good luck with your studies , hope you find your dreams and your dream man ,
cheers , p;)
Thank you for sharing your thoughts Peter. It is precisely the things that you mention that I believe contain so much potential Peter. Islanders have a deep connection to their environment precisely because they farm and fish. I see agriculture and fishing as assets as long as they are managed in such a way as to be advantageous to the development and the prosperity of the island (which, in the case of many younger farmers and fishers, they are, and in the case of some, they are not). Islands have distinctive cultures that attract visitors because they are remote and small and have tightly knit communities. I believe there is great potential here on PEI, and I am back to invest in this. I too have lived in many places around the world, and believe that PEI, and many islands around the world have distinctive characteristics that place them in a prime situation to succeed. Values are changing and people are more and more interested in strong communities, safe places, fresh food, stories and beautiful landscapes. Quality of life is becoming just as important to many as material wealth. Having time for family. Having time for friends. Financial success is also important to enable the quality of life that people are looking for, but I believe this is built on values, a sense of place, community and a connection to the land and sea. I completed my Master’s in Island studies in 2008 and have been working with islands and islanders that are developing and succeeding with innovative business ideas since then. People love buying products that have a story behind them. They love the idea that when they buy a bottle of strawberry jam, they are supporting the family that grew the berries and the rural landscape of the island. Things are changing. New ideas are developing, and people are realizing the potential that coming from an island has in having a competitive edge in today’s market where so much is mass produced and nobody knows where their food or their belongings come from. Since returning to PEI in December I have found many islanders doing very well for themselves year-round without relying on government — those who do not recognize the potential in change and adaptation will, it is true, go out of business, however there are many who are adapting, continuing to farm, fish, serve delicious food to islanders and tourists alike, and develop many other businesses as well that benefit rather than being undermined by their location. I am very happy to be back in a community that values my skills and presence and that is full of so many incredible people with so many talents. I am very excited for all the work I am already doing, and the work I envision doing with islanders in the future. All the best to you with your work, and thank you again for sharing your perspective.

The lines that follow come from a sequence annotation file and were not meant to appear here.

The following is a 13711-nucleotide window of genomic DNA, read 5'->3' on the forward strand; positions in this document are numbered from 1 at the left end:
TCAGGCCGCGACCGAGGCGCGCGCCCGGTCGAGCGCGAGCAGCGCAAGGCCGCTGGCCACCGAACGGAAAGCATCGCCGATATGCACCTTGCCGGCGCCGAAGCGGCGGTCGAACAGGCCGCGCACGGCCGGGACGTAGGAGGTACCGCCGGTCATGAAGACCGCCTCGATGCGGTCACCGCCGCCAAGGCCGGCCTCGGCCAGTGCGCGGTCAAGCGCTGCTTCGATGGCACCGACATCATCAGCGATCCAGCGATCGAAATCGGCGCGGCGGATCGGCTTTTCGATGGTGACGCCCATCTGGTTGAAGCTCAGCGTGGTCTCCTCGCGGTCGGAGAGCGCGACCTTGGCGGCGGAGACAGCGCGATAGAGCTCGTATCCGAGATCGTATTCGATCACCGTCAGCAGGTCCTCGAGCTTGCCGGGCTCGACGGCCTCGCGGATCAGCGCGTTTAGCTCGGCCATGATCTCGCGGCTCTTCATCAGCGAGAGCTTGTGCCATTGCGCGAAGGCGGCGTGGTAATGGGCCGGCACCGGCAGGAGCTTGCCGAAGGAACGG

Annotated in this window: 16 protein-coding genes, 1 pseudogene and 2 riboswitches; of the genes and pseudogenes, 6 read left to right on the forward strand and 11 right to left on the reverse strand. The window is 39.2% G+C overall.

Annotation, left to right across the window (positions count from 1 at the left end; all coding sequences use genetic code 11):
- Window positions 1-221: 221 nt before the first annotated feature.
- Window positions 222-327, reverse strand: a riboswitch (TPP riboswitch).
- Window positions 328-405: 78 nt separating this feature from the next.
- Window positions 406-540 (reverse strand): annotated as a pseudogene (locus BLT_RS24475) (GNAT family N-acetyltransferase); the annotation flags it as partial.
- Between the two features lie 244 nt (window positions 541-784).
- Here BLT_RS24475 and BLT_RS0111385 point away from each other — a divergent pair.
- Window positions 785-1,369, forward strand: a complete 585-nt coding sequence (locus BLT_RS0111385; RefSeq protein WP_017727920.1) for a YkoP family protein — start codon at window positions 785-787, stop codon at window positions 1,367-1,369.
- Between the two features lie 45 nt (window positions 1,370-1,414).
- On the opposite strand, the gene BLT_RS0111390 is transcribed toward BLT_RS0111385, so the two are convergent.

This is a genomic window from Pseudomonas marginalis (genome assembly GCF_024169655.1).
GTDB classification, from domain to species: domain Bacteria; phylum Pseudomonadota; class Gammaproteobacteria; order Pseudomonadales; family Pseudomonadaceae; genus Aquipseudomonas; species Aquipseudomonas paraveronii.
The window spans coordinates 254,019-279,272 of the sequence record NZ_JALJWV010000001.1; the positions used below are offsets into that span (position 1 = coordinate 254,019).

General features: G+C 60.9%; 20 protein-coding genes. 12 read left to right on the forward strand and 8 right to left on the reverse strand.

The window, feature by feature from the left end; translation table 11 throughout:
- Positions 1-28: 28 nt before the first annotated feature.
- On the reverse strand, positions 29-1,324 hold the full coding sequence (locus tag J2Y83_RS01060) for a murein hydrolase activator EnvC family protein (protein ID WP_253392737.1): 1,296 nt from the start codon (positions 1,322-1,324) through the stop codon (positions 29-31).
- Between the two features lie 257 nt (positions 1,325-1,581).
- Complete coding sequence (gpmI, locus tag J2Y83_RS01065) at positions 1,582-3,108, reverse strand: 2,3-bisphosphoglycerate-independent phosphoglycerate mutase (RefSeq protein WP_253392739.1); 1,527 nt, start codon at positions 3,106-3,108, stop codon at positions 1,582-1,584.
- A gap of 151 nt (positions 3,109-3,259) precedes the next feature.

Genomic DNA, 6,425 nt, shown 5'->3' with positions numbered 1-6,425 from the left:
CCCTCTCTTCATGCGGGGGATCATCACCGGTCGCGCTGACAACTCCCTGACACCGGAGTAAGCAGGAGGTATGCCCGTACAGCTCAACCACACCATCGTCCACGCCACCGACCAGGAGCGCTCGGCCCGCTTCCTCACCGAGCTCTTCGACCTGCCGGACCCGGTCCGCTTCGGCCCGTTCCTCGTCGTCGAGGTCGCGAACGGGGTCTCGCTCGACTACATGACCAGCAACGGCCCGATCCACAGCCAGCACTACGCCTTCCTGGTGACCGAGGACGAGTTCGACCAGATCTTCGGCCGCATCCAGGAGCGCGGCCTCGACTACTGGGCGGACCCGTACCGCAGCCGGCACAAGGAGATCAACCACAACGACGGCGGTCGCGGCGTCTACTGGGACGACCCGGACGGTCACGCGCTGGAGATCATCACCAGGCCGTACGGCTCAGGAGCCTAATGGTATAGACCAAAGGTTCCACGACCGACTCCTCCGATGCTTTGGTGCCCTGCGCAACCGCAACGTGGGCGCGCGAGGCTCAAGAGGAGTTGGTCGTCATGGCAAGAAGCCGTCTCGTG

Great Post! I hope you keep us up to date, it sounds very interesting. Having grown up on an island I found your observations perceptive and wish more people recognised the value of preserving and developing the unique features islands stand to lose otherwise.
Great post Ariana. I agree with Peter in the sense that island life is hard to infiltrate and be successful in. And I also see your point Ariana, that island’s can be competitive in a global market. Like you said, Ariana I think it has a lot to do with the fact that “mainlanders” are opening up and broadening themselves to include what island life, and island businesses have to offer: small, community-oriented, niche, home-grown, quality of life.